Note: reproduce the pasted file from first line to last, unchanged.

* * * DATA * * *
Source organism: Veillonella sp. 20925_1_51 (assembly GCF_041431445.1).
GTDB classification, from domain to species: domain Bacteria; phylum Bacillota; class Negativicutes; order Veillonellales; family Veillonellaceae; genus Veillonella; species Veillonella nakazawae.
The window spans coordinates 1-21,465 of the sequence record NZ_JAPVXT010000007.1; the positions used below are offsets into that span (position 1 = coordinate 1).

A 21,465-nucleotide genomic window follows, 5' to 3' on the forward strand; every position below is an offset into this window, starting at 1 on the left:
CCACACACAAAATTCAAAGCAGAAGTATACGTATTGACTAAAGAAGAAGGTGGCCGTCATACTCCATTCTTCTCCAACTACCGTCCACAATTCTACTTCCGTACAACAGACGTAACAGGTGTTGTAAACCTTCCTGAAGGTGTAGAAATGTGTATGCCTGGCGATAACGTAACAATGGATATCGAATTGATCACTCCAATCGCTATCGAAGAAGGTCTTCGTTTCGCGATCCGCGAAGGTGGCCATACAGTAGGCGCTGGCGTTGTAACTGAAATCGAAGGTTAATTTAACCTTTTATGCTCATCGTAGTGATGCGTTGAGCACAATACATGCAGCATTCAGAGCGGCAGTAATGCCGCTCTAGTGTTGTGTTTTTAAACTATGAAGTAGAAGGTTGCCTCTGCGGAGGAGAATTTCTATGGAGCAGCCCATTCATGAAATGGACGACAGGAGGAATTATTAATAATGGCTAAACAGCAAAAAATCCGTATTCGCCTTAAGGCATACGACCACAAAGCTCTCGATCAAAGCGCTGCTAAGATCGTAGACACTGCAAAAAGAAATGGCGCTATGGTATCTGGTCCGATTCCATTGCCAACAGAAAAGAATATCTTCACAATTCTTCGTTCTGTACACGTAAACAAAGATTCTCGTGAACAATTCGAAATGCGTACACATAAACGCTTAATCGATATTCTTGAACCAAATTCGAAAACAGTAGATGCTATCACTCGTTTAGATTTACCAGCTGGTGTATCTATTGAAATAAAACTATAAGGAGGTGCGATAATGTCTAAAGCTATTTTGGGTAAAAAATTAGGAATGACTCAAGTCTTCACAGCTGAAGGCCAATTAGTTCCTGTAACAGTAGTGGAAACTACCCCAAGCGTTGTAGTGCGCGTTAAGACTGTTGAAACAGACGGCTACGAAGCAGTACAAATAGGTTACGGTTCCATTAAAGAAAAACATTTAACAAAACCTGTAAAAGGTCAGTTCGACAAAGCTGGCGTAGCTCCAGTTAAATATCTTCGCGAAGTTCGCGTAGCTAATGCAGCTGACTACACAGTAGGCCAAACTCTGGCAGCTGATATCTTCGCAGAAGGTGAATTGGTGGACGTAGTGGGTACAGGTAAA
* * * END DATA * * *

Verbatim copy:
Source organism: Veillonella sp. 20925_1_51 (assembly GCF_041431445.1).
GTDB classification, from domain to species: domain Bacteria; phylum Bacillota; class Negativicutes; order Veillonellales; family Veillonellaceae; genus Veillonella; species Veillonella nakazawae.
The window spans coordinates 1-21,465 of the sequence record NZ_JAPVXT010000007.1; the positions used below are offsets into that span (position 1 = coordinate 1).

A 21,465-nucleotide genomic window follows, 5' to 3' on the forward strand; every position below is an offset into this window, starting at 1 on the left:
CCACACACAAAATTCAAAGCAGAAGTATACGTATTGACTAAAGAAGAAGGTGGCCGTCATACTCCATTCTTCTCCAACTACCGTCCACAATTCTACTTCCGTACAACAGACGTAACAGGTGTTGTAAACCTTCCTGAAGGTGTAGAAATGTGTATGCCTGGCGATAACGTAACAATGGATATCGAATTGATCACTCCAATCGCTATCGAAGAAGGTCTTCGTTTCGCGATCCGCGAAGGTGGCCATACAGTAGGCGCTGGCGTTGTAACTGAAATCGAAGGTTAATTTAACCTTTTATGCTCATCGTAGTGATGCGTTGAGCACAATACATGCAGCATTCAGAGCGGCAGTAATGCCGCTCTAGTGTTGTGTTTTTAAACTATGAAGTAGAAGGTTGCCTCTGCGGAGGAGAATTTCTATGGAGCAGCCCATTCATGAAATGGACGACAGGAGGAATTATTAATAATGGCTAAACAGCAAAAAATCCGTATTCGCCTTAAGGCATACGACCACAAAGCTCTCGATCAAAGCGCTGCTAAGATCGTAGACACTGCAAAAAGAAATGGCGCTATGGTATCTGGTCCGATTCCATTGCCAACAGAAAAGAATATCTTCACAATTCTTCGTTCTGTACACGTAAACAAAGATTCTCGTGAACAATTCGAAATGCGTACACATAAACGCTTAATCGATATTCTTGAACCAAATTCGAAAACAGTAGATGCTATCACTCGTTTAGATTTACCAGCTGGTGTATCTATTGAAATAAAACTATAAGGAGGTGCGATAATGTCTAAAGCTATTTTGGGTAAAAAATTAGGAATGACTCAAGTCTTCACAGCTGAAGGCCAATTAGTTCCTGTAACAGTAGTGGAAACTACCCCAAGCGTTGTAGTGCGCGTTAAGACTGTTGAAACAGACGGCTACGAAGCAGTACAAATAGGTTACGGTTCCATTAAAGAAAAACATTTAACAAAACCTGTAAAAGGTCAGTTCGACAAAGCTGGCGTAGCTCCAGTTAAATATCTTCGCGAAGTTCGCGTAGCTAATGCAGCTGACTACACAGTAGGCCAAACTCTGGCAGCTGATATCTTCGCAGAAGGTGAATTGGTGGACGTAGTGGGTACAGGTAAA